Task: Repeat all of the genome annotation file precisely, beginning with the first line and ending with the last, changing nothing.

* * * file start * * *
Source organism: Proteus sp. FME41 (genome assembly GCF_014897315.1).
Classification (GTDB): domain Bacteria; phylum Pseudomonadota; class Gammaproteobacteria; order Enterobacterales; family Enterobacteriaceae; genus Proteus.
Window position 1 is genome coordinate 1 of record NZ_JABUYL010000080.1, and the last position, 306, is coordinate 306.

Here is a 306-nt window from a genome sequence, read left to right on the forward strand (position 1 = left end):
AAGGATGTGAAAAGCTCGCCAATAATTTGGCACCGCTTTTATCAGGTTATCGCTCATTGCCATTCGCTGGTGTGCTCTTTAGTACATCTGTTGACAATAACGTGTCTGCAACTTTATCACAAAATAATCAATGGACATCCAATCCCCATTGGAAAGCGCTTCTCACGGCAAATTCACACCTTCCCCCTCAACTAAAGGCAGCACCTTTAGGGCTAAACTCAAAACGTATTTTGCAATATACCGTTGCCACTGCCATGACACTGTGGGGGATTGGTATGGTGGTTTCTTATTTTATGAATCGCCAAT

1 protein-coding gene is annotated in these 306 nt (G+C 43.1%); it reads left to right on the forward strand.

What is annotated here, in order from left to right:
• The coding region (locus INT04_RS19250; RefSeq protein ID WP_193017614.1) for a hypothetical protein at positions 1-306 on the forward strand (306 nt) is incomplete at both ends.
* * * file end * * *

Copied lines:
Source organism: Proteus sp. FME41 (genome assembly GCF_014897315.1).
Classification (GTDB): domain Bacteria; phylum Pseudomonadota; class Gammaproteobacteria; order Enterobacterales; family Enterobacteriaceae; genus Proteus.
Window position 1 is genome coordinate 1 of record NZ_JABUYL010000080.1, and the last position, 306, is coordinate 306.

Here is a 306-nt window from a genome sequence, read left to right on the forward strand (position 1 = left end):
AAGGATGTGAAAAGCTCGCCAATAATTTGGCACCGCTTTTATCAGGTTATCGCTCATTGCCATTCGCTGGTGTGCTCTTTAGTACATCTGTTGACAATAACGTGTCTGCAACTTTATCACAAAATAATCAATGGACATCCAATCCCCATTGGAAAGCGCTTCTCACGGCAAATTCACACCTTCCCCCTCAACTAAAGGCAGCACCTTTAGGGCTAAACTCAAAACGTATTTTGCAATATACCGTTGCCACTGCCATGACACTGTGGGGGATTGGTATGGTGGTTTCTTATTTTATGAATCGCCAAT

1 protein-coding gene is annotated in these 306 nt (G+C 43.1%); it reads left to right on the forward strand.

What is annotated here, in order from left to right:
• The coding region (locus INT04_RS19250; RefSeq protein ID WP_193017614.1) for a hypothetical protein at positions 1-306 on the forward strand (306 nt) is incomplete at both ends.